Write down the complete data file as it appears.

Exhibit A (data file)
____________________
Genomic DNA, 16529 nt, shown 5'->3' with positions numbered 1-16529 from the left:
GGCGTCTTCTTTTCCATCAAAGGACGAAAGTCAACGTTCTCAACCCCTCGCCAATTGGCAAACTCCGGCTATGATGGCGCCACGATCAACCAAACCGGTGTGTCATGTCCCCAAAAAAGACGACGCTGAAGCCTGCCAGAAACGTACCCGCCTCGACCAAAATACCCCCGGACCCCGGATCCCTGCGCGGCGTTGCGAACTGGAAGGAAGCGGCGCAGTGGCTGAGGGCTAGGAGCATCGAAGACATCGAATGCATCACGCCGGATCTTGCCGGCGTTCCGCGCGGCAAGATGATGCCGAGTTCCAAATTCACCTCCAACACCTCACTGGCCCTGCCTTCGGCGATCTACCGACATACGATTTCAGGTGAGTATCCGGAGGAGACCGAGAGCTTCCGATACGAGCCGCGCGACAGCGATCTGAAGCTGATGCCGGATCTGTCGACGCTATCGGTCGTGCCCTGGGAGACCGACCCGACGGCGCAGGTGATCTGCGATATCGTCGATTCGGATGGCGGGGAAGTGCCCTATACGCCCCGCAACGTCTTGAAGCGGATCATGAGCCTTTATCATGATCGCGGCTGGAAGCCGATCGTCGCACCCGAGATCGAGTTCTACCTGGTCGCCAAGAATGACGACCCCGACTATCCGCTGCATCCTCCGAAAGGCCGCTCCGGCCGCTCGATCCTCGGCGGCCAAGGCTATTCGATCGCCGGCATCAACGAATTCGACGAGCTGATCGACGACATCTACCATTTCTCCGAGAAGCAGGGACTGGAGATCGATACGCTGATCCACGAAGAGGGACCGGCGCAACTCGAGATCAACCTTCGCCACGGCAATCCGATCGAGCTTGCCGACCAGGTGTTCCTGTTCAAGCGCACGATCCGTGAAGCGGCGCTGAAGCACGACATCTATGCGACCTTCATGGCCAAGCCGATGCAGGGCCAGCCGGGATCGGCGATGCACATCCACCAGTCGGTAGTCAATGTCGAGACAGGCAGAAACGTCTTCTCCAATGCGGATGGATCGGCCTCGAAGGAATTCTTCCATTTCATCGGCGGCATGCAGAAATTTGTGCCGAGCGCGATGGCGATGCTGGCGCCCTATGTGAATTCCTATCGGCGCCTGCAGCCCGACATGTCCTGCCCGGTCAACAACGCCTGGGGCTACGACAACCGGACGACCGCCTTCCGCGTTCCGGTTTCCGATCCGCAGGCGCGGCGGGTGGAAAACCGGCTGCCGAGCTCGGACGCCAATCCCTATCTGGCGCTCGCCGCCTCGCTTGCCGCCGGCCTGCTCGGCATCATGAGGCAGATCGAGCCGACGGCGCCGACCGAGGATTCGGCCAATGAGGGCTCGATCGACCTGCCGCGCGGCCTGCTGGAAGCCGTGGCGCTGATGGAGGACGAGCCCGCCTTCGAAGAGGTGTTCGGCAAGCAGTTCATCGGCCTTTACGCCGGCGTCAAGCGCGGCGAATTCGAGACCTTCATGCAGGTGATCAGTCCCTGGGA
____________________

Genomic DNA, 16529 nt, shown 5'->3' with positions numbered 1-16529 from the left:
GGCGTCTTCTTTTCCATCAAAGGACGAAAGTCAACGTTCTCAACCCCTCGCCAATTGGCAAACTCCGGCTATGATGGCGCCACGATCAACCAAACCGGTGTGTCATGTCCCCAAAAAAGACGACGCTGAAGCCTGCCAGAAACGTACCCGCCTCGACCAAAATACCCCCGGACCCCGGATCCCTGCGCGGCGTTGCGAACTGGAAGGAAGCGGCGCAGTGGCTGAGGGCTAGGAGCATCGAAGACATCGAATGCATCACGCCGGATCTTGCCGGCGTTCCGCGCGGCAAGATGATGCCGAGTTCCAAATTCACCTCCAACACCTCACTGGCCCTGCCTTCGGCGATCTACCGACATACGATTTCAGGTGAGTATCCGGAGGAGACCGAGAGCTTCCGATACGAGCCGCGCGACAGCGATCTGAAGCTGATGCCGGATCTGTCGACGCTATCGGTCGTGCCCTGGGAGACCGACCCGACGGCGCAGGTGATCTGCGATATCGTCGATTCGGATGGCGGGGAAGTGCCCTATACGCCCCGCAACGTCTTGAAGCGGATCATGAGCCTTTATCATGATCGCGGCTGGAAGCCGATCGTCGCACCCGAGATCGAGTTCTACCTGGTCGCCAAGAATGACGACCCCGACTATCCGCTGCATCCTCCGAAAGGCCGCTCCGGCCGCTCGATCCTCGGCGGCCAAGGCTATTCGATCGCCGGCATCAACGAATTCGACGAGCTGATCGACGACATCTACCATTTCTCCGAGAAGCAGGGACTGGAGATCGATACGCTGATCCACGAAGAGGGACCGGCGCAACTCGAGATCAACCTTCGCCACGGCAATCCGATCGAGCTTGCCGACCAGGTGTTCCTGTTCAAGCGCACGATCCGTGAAGCGGCGCTGAAGCACGACATCTATGCGACCTTCATGGCCAAGCCGATGCAGGGCCAGCCGGGATCGGCGATGCACATCCACCAGTCGGTAGTCAATGTCGAGACAGGCAGAAACGTCTTCTCCAATGCGGATGGATCGGCCTCGAAGGAATTCTTCCATTTCATCGGCGGCATGCAGAAATTTGTGCCGAGCGCGATGGCGATGCTGGCGCCCTATGTGAATTCCTATCGGCGCCTGCAGCCCGACATGTCCTGCCCGGTCAACAACGCCTGGGGCTACGACAACCGGACGACCGCCTTCCGCGTTCCGGTTTCCGATCCGCAGGCGCGGCGGGTGGAAAACCGGCTGCCGAGCTCGGACGCCAATCCCTATCTGGCGCTCGCCGCCTCGCTTGCCGCCGGCCTGCTCGGCATCATGAGGCAGATCGAGCCGACGGCGCCGACCGAGGATTCGGCCAATGAGGGCTCGATCGACCTGCCGCGCGGCCTGCTGGAAGCCGTGGCGCTGATGGAGGACGAGCCCGCCTTCGAAGAGGTGTTCGGCAAGCAGTTCATCGGCCTTTACGCCGGCGTCAAGCGCGGCGAATTCGAGACCTTCATGCAGGTGATCAGTCCCTGGGA